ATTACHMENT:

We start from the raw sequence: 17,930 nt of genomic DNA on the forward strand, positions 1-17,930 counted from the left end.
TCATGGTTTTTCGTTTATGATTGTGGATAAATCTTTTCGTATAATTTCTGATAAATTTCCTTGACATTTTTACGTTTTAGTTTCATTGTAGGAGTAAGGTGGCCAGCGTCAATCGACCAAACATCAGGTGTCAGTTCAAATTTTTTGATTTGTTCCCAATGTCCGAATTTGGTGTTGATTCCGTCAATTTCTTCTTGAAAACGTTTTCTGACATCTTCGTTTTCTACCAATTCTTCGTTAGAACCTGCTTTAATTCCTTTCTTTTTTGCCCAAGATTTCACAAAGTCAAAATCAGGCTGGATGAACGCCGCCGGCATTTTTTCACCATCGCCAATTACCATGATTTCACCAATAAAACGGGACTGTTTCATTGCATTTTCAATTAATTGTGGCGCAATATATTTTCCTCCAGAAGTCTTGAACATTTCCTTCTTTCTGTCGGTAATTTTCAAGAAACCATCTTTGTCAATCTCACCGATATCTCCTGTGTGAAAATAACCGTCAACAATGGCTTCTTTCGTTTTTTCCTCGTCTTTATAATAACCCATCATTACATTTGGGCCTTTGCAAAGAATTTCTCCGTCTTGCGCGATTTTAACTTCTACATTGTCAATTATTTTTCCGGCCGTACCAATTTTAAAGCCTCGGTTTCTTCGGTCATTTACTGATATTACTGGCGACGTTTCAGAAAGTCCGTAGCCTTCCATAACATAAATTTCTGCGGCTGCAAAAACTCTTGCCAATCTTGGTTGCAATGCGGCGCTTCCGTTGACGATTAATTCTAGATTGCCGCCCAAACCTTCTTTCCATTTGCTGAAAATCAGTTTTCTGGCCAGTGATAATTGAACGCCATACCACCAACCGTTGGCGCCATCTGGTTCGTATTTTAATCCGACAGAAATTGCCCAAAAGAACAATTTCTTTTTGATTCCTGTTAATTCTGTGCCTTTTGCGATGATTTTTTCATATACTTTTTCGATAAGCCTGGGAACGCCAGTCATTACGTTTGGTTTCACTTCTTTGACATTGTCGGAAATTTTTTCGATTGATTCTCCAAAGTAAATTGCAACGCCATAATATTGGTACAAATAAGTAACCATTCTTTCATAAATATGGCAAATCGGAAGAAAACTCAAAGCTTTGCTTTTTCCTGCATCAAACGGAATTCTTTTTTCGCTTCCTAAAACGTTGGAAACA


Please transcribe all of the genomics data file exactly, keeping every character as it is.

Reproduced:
We start from the raw sequence: 17,930 nt of genomic DNA on the forward strand, positions 1-17,930 counted from the left end.
TCATGGTTTTTCGTTTATGATTGTGGATAAATCTTTTCGTATAATTTCTGATAAATTTCCTTGACATTTTTACGTTTTAGTTTCATTGTAGGAGTAAGGTGGCCAGCGTCAATCGACCAAACATCAGGTGTCAGTTCAAATTTTTTGATTTGTTCCCAATGTCCGAATTTGGTGTTGATTCCGTCAATTTCTTCTTGAAAACGTTTTCTGACATCTTCGTTTTCTACCAATTCTTCGTTAGAACCTGCTTTAATTCCTTTCTTTTTTGCCCAAGATTTCACAAAGTCAAAATCAGGCTGGATGAACGCCGCCGGCATTTTTTCACCATCGCCAATTACCATGATTTCACCAATAAAACGGGACTGTTTCATTGCATTTTCAATTAATTGTGGCGCAATATATTTTCCTCCAGAAGTCTTGAACATTTCCTTCTTTCTGTCGGTAATTTTCAAGAAACCATCTTTGTCAATCTCACCGATATCTCCTGTGTGAAAATAACCGTCAACAATGGCTTCTTTCGTTTTTTCCTCGTCTTTATAATAACCCATCATTACATTTGGGCCTTTGCAAAGAATTTCTCCGTCTTGCGCGATTTTAACTTCTACATTGTCAATTATTTTTCCGGCCGTACCAATTTTAAAGCCTCGGTTTCTTCGGTCATTTACTGATATTACTGGCGACGTTTCAGAAAGTCCGTAGCCTTCCATAACATAAATTTCTGCGGCTGCAAAAACTCTTGCCAATCTTGGTTGCAATGCGGCGCTTCCGTTGACGATTAATTCTAGATTGCCGCCCAAACCTTCTTTCCATTTGCTGAAAATCAGTTTTCTGGCCAGTGATAATTGAACGCCATACCACCAACCGTTGGCGCCATCTGGTTCGTATTTTAATCCGACAGAAATTGCCCAAAAGAACAATTTCTTTTTGATTCCTGTTAATTCTGTGCCTTTTGCGATGATTTTTTCATATACTTTTTCGATAAGCCTGGGAACGCCAGTCATTACGTTTGGTTTCACTTCTTTGACATTGTCGGAAATTTTTTCGATTGATTCTCCAAAGTAAATTGCAACGCCATAATATTGGTACAAATAAGTAACCATTCTTTCATAAATATGGCAAATCGGAAGAAAACTCAAAGCTTTGCTTTTTCCTGCATCAAACGGAATTCTTTTTTCGCTTCCTAAAACGTTGGAAACA